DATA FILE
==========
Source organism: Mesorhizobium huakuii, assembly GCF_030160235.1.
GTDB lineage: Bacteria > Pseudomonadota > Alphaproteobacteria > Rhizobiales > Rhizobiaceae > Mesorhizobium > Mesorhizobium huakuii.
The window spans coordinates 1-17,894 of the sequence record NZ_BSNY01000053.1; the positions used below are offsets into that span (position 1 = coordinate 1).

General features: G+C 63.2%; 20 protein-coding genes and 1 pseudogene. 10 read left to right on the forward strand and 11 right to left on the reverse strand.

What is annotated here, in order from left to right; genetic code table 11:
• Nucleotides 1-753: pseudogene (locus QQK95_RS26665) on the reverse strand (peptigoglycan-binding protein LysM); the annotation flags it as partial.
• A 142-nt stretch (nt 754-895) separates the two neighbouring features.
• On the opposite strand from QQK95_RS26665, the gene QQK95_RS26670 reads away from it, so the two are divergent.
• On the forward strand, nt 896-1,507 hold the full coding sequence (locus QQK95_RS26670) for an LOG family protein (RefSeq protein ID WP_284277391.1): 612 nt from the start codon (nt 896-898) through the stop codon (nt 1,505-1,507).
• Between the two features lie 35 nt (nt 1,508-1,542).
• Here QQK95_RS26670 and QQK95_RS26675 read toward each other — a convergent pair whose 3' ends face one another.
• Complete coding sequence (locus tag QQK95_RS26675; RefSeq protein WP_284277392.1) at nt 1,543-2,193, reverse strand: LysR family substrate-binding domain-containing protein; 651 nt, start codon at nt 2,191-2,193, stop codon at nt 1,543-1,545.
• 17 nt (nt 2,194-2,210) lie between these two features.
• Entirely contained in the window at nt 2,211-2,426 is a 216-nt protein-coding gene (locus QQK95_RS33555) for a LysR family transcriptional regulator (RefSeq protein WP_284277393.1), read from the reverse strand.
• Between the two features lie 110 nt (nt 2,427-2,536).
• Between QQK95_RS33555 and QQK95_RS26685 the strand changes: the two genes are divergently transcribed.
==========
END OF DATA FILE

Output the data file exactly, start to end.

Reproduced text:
Source organism: Mesorhizobium huakuii, assembly GCF_030160235.1.
GTDB lineage: Bacteria > Pseudomonadota > Alphaproteobacteria > Rhizobiales > Rhizobiaceae > Mesorhizobium > Mesorhizobium huakuii.
The window spans coordinates 1-17,894 of the sequence record NZ_BSNY01000053.1; the positions used below are offsets into that span (position 1 = coordinate 1).

General features: G+C 63.2%; 20 protein-coding genes and 1 pseudogene. 10 read left to right on the forward strand and 11 right to left on the reverse strand.

What is annotated here, in order from left to right; genetic code table 11:
• Nucleotides 1-753: pseudogene (locus QQK95_RS26665) on the reverse strand (peptigoglycan-binding protein LysM); the annotation flags it as partial.
• A 142-nt stretch (nt 754-895) separates the two neighbouring features.
• On the opposite strand from QQK95_RS26665, the gene QQK95_RS26670 reads away from it, so the two are divergent.
• On the forward strand, nt 896-1,507 hold the full coding sequence (locus QQK95_RS26670) for an LOG family protein (RefSeq protein ID WP_284277391.1): 612 nt from the start codon (nt 896-898) through the stop codon (nt 1,505-1,507).
• Between the two features lie 35 nt (nt 1,508-1,542).
• Here QQK95_RS26670 and QQK95_RS26675 read toward each other — a convergent pair whose 3' ends face one another.
• Complete coding sequence (locus tag QQK95_RS26675; RefSeq protein WP_284277392.1) at nt 1,543-2,193, reverse strand: LysR family substrate-binding domain-containing protein; 651 nt, start codon at nt 2,191-2,193, stop codon at nt 1,543-1,545.
• 17 nt (nt 2,194-2,210) lie between these two features.
• Entirely contained in the window at nt 2,211-2,426 is a 216-nt protein-coding gene (locus QQK95_RS33555) for a LysR family transcriptional regulator (RefSeq protein WP_284277393.1), read from the reverse strand.
• Between the two features lie 110 nt (nt 2,427-2,536).
• Between QQK95_RS33555 and QQK95_RS26685 the strand changes: the two genes are divergently transcribed.